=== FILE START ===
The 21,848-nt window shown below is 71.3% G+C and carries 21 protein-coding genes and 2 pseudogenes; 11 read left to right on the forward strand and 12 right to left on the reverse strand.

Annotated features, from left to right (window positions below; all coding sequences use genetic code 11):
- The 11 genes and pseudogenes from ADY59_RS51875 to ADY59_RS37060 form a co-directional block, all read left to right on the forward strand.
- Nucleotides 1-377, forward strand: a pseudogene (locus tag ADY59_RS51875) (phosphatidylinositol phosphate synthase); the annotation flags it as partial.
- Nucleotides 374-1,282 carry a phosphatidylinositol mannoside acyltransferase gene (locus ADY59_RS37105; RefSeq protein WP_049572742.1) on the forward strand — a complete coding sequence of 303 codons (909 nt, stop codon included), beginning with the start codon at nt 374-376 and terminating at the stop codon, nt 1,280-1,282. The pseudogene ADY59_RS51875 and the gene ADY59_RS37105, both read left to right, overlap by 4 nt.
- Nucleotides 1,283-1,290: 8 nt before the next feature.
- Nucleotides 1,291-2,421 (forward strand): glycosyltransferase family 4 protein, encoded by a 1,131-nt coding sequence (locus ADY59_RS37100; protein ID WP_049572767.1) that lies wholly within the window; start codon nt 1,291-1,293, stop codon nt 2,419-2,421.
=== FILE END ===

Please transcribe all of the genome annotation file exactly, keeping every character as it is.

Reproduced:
The 21,848-nt window shown below is 71.3% G+C and carries 21 protein-coding genes and 2 pseudogenes; 11 read left to right on the forward strand and 12 right to left on the reverse strand.

Annotated features, from left to right (window positions below; all coding sequences use genetic code 11):
- The 11 genes and pseudogenes from ADY59_RS51875 to ADY59_RS37060 form a co-directional block, all read left to right on the forward strand.
- Nucleotides 1-377, forward strand: a pseudogene (locus tag ADY59_RS51875) (phosphatidylinositol phosphate synthase); the annotation flags it as partial.
- Nucleotides 374-1,282 carry a phosphatidylinositol mannoside acyltransferase gene (locus ADY59_RS37105; RefSeq protein WP_049572742.1) on the forward strand — a complete coding sequence of 303 codons (909 nt, stop codon included), beginning with the start codon at nt 374-376 and terminating at the stop codon, nt 1,280-1,282. The pseudogene ADY59_RS51875 and the gene ADY59_RS37105, both read left to right, overlap by 4 nt.
- Nucleotides 1,283-1,290: 8 nt before the next feature.
- Nucleotides 1,291-2,421 (forward strand): glycosyltransferase family 4 protein, encoded by a 1,131-nt coding sequence (locus ADY59_RS37100; protein ID WP_049572767.1) that lies wholly within the window; start codon nt 1,291-1,293, stop codon nt 2,419-2,421.